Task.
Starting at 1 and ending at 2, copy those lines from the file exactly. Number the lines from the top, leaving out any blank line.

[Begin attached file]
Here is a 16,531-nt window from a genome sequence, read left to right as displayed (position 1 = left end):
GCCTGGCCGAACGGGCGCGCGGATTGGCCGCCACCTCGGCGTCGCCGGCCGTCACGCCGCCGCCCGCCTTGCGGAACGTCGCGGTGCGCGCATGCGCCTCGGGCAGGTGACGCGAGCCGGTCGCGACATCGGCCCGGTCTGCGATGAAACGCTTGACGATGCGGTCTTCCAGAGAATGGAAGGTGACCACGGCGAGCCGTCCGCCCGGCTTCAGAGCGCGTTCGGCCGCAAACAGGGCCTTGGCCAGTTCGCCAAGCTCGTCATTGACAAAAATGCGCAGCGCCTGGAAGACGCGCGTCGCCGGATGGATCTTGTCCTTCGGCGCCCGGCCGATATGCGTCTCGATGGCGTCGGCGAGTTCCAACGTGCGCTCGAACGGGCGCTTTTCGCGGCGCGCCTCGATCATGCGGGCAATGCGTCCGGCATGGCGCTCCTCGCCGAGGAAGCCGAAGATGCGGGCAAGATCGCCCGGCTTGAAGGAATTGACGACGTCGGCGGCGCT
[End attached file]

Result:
Here is a 16,531-nt window from a genome sequence, read left to right as displayed (position 1 = left end):
GCCTGGCCGAACGGGCGCGCGGATTGGCCGCCACCTCGGCGTCGCCGGCCGTCACGCCGCCGCCCGCCTTGCGGAACGTCGCGGTGCGCGCATGCGCCTCGGGCAGGTGACGCGAGCCGGTCGCGACATCGGCCCGGTCTGCGATGAAACGCTTGACGATGCGGTCTTCCAGAGAATGGAAGGTGACCACGGCGAGCCGTCCGCCCGGCTTCAGAGCGCGTTCGGCCGCAAACAGGGCCTTGGCCAGTTCGCCAAGCTCGTCATTGACAAAAATGCGCAGCGCCTGGAAGACGCGCGTCGCCGGATGGATCTTGTCCTTCGGCGCCCGGCCGATATGCGTCTCGATGGCGTCGGCGAGTTCCAACGTGCGCTCGAACGGGCGCTTTTCGCGGCGCGCCTCGATCATGCGGGCAATGCGTCCGGCATGGCGCTCCTCGCCGAGGAAGCCGAAGATGCGGGCAAGATCGCCCGGCTTGAAGGAATTGACGACGTCGGCGGCGCT